My wife complains about all the closet space I take up with my neckties. I do have lots of them. You see, I have this theory about ties, a theory that was finally confirmed by the guy who sells me my clothes. If you keep wearing the same tie, the tie will refuse to lie flat after a couple of wearings, and you will find yourself continually adjusting it, forcing it back to where it is supposed to lie flat on your chest. Alternatively, if you use the tie sparingly, if you allow the fabric to breathe for at least 4 to 6 weeks between wearings, the tie will last you forever.
Ties also go out of fashion. Or you decide you never liked the tie to begin with. As a result, I used to give my father the ties I no longer wore, bringing them with me on a visit up to Massachusetts so that they could take up space in his closet instead of mine, pushing my wife’s complaints onto my mother.
* * * * *
My father used to wear ties to everything. He also liked corduroy, even during the summer. But of all the ties I gave him over the years, of all the ties that took up so much space in his closet, he only wore three or four. And they were never the ones I liked best either.
Don’t you like the ties I gave you, I asked him?
Yes, he said. I like them very much. Thank you. But I am saving them.
Dad, I said. You are ninety-five years old. What are you saving them for?
* * * * *
Back at the house after my father’s funeral, my mother encouraged her grandchildren to take his clothes. My mother is just as practical as my father was sentimental. She could use the extra closet space. I will give the grandchildren a couple of months, she says. After that, all the clothes that are still in his closet will go to Goodwill.
I take a couple of the boys back into my parents’ bedroom and insist that they each select at least one piece of clothing. My son decides on the bathrobe. My nephews finally choose a sweater each. But they are all reluctant. I feel like we are going through Grandfather’s private things, one of them explains when I complain.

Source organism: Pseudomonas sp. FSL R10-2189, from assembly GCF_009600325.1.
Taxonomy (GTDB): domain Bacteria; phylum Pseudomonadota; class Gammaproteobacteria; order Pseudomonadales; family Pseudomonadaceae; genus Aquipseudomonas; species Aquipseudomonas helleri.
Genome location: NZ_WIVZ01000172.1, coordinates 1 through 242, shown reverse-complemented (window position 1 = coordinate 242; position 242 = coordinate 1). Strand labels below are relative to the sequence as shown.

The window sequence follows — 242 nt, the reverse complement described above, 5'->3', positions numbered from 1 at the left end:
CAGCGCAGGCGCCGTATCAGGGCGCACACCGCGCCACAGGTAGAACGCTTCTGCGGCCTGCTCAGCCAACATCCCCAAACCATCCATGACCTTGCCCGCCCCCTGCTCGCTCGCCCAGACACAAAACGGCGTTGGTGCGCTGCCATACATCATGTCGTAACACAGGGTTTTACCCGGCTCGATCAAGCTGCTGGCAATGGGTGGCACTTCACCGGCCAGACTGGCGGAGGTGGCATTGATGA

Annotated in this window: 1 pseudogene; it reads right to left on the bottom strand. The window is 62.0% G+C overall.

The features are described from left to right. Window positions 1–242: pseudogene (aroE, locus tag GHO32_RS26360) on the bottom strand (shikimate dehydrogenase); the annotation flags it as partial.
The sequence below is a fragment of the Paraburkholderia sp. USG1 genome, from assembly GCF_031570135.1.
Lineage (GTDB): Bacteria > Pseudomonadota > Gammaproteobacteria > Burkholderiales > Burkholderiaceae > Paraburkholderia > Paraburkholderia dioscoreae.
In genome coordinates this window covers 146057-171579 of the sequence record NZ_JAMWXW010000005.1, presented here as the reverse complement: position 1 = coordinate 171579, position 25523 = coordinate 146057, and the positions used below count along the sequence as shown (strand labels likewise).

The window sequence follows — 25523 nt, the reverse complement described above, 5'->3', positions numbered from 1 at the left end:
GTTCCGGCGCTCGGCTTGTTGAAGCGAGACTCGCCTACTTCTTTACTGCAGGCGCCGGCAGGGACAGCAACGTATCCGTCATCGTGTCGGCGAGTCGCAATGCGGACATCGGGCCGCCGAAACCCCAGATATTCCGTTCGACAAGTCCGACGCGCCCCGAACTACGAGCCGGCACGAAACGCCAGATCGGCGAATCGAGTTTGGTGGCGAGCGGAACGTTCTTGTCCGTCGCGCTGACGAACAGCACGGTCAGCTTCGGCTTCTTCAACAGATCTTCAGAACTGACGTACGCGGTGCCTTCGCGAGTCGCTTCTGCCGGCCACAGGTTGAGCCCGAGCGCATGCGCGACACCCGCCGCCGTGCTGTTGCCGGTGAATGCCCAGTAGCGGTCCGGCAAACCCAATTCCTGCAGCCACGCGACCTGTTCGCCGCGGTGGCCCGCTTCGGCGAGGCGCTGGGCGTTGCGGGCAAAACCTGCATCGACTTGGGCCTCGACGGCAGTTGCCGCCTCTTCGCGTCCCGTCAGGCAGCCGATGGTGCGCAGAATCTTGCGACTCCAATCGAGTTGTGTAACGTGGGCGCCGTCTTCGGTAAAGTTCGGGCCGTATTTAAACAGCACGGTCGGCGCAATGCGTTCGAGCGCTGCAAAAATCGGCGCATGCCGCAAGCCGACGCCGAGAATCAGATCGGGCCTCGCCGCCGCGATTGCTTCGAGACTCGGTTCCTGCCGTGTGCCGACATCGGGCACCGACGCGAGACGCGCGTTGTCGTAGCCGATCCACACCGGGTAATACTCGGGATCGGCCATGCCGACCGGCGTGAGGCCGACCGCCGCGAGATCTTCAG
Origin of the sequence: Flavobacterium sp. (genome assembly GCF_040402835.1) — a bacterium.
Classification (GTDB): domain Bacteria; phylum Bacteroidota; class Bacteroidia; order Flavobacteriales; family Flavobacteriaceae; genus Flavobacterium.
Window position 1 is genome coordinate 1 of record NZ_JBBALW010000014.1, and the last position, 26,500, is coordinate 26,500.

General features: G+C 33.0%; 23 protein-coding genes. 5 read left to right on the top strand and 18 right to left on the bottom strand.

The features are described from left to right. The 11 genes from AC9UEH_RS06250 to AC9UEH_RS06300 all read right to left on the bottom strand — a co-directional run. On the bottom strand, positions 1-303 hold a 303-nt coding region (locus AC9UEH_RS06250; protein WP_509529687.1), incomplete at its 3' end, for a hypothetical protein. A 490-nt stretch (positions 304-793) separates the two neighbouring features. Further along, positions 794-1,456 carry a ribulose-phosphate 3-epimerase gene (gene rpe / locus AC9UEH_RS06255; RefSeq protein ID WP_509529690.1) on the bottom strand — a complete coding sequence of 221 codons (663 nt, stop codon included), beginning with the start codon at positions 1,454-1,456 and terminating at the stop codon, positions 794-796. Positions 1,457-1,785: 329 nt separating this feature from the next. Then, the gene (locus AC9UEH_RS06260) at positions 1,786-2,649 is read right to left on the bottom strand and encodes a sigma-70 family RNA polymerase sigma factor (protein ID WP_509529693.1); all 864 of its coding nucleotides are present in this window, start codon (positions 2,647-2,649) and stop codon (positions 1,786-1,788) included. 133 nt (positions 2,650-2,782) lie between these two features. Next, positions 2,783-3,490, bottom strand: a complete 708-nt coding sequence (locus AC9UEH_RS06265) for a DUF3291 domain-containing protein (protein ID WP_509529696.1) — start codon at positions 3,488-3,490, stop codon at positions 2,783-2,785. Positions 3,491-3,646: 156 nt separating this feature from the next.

And, no matter how hard I try, nobody goes for a necktie.
* * * * *
Every year on my father’s birthday, back when we were young, my father would receive at least one necktie as a gift, wide ties with the flowery patterns that were then, I suppose, the latest fashion.
He would wear the ties we gave him. I used to think it was because he was such a good father who was committed to honoring the gifts we gave him. Now I am not so sure. I think of his corduroy jackets in the summer and the dark knee socks with shorts. Maybe he didn’t always have the best eye for style.
* * * * *
Back at the house a month or so ago, I go into my parents’ bedroom for a pair of dark socks and find that my mother has not made good on her promise to clear out my father’s things.
My father’s bureau was so old and so distinctive, I always assumed it was a family heirloom, passed down perhaps from their parents. No, my mother tells me. We couldn’t afford much furniture after we built the house. So we went to an auction to buy all this cheap furniture. We planned to replace it when we had more money. That was over 50 years ago.
A Great Depression-era child, my father would still bend over in the street to pick up a penny. He did know how to take pleasure in the smallest of things. Why order French fries at a restaurant when, with a mischievous smile, you could steal a couple from the plate of each of your children? Sometimes we complained. Usually we pretended not to notice.
In my parents’ bedroom, I think of my father standing in front of his closet to decide which tie to wear that day. A towel is wrapped around his waist, and his face is freshly shaven. He has talcum powder on his nose to take away the shine. If you push back the ties, you can see where he measured our heights on the wall just inside the closet. The handwriting is in pencil — slight and careful, like the notations he would make in the margins while reading, because you wouldn’t want to mess up a good book.
Standing on the spot where the rug now wears, he might decide on one of the many ties I gave him that he has never worn before. He goes instead for the dear and familiar. Because sometimes, like the things you pass down from one generation to the next, you take satisfaction in saving nicer things for another day.
I slide the closet door closed, and listen for the sound of my mother stirring in the living room next door. Downstairs in the basement, the furnace kicks in as the electrical circuits begin their cycle again. How quiet in this room, he said, that holds us both.
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